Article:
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Evaluation of the Patient Specific Functional Scale in Hand Fractures
Christine B. Novak, PT, PhD; Marianne Williams, PT, CHT; Kathleen Conaty, BSc
University of Toronto, Toronto, ON, Canada

Purpose: Patient self report questionnaires such as the DASH include standardized items to assess upper extremity disability. The Patient Specific Functional Scale (PSFS) provides the opportunity for the patient to select items that are specifically relevant to each individual. This study evaluated the outcomes related to the PSFS in patients with hand fractures.
Methods: Adult patients with a hand fracture, who completed hand therapy care between January 2012 and January 2013, were eligible for inclusion. At initial and final assessment in hand therapy, each patient was asked to complete the PSFS. This included identification of 3 items that were difficult or unable to perform and the degree of difficulty was ranked on a numeric scale from 0 to 10. We excluded those patients who did not complete the PSFS at baseline and discharge. Statistical analyses were performed to evaluate the relationships the PSFS and the independent variables.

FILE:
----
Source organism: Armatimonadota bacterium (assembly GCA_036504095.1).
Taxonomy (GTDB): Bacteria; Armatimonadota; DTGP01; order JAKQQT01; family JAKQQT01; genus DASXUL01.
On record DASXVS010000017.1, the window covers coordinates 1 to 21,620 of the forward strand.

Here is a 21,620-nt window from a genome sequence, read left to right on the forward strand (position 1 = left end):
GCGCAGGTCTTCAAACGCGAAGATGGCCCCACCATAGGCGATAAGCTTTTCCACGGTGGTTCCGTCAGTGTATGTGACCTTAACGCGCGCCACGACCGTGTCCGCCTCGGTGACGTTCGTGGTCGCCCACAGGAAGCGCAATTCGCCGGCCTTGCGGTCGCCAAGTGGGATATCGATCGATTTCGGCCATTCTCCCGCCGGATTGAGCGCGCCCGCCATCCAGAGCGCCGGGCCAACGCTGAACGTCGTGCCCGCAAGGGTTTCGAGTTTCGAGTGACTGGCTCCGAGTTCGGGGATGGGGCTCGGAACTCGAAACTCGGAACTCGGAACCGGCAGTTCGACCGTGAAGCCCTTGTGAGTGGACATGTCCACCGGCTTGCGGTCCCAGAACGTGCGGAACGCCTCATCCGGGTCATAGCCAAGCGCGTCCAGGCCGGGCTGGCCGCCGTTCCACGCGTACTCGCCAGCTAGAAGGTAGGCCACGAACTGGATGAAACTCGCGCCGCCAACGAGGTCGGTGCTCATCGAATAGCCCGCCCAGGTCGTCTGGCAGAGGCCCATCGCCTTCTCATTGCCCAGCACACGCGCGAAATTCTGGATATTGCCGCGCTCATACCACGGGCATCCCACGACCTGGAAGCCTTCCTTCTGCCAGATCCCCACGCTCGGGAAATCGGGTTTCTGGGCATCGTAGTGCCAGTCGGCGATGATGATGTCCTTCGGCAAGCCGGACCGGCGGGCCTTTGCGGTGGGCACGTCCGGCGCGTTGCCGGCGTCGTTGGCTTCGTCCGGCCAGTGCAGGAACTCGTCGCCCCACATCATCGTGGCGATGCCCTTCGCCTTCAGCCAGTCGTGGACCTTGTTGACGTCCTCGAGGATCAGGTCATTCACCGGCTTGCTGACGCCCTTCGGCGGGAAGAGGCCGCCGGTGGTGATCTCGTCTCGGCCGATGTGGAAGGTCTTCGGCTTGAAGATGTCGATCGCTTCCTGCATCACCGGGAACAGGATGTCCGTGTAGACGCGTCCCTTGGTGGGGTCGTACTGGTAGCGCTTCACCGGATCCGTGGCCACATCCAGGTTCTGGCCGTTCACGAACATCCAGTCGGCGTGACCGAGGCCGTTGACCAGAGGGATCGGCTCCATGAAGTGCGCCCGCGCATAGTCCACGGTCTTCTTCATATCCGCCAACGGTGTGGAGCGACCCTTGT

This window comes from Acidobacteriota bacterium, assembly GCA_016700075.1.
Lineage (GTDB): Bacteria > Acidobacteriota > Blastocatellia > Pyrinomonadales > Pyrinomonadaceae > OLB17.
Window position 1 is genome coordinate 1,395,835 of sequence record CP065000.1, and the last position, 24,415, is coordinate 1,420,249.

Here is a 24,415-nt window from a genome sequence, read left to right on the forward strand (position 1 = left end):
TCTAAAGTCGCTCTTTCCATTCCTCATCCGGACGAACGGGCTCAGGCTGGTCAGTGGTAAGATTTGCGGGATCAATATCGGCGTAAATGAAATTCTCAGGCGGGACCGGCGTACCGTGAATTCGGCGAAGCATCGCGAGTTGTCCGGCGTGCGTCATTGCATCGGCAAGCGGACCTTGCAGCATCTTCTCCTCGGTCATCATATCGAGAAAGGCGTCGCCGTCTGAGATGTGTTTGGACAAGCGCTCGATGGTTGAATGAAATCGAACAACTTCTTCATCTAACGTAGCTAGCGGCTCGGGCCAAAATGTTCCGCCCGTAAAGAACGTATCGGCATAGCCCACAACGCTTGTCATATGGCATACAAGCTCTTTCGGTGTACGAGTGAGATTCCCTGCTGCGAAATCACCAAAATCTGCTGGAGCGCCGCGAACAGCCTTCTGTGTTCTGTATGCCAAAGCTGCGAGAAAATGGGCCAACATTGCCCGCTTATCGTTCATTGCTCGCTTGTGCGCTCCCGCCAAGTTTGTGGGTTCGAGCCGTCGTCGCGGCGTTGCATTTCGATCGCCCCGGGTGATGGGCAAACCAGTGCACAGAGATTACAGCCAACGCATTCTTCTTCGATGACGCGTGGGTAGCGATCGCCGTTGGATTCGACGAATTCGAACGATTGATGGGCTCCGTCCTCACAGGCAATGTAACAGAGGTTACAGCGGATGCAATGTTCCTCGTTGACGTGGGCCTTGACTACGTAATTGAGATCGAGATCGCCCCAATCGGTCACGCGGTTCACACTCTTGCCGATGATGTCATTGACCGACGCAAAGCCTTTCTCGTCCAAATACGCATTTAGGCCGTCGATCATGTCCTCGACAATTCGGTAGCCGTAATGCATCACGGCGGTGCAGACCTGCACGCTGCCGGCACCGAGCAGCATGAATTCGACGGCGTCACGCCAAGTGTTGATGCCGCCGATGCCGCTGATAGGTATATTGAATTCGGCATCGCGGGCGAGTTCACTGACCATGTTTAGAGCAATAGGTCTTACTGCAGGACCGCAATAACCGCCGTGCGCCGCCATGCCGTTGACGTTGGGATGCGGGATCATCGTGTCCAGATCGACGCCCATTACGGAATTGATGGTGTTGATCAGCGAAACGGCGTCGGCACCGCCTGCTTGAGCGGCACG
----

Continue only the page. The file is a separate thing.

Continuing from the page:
Results: There were 63 patients (37 men, 26 women); 21 of 63 patients underwent surgery for fracture fixation. The mean duration of hand therapy treatment was 2.2 1.4 months. The mean PSFS scores were: initial 3.2 2.2; final 8.1 2.2. There was a significant improvement in PSFS scores from initial to final assessment (p < .001) and the correlation relationship was moderate (r = 0.3, p = 0.02). There was no statistical difference in PSFS scores between men vs women or in patients who had surgery vs. no surgery.
Conclusions: In these patients with hand fractures, the PSFS did indicate significant improvement in function. Using items identified by the patient, the PSFS provides a valuable perspective of outcome and may be used in conjuction with generic disease specific questionnaire for assessment of the upper extremity.


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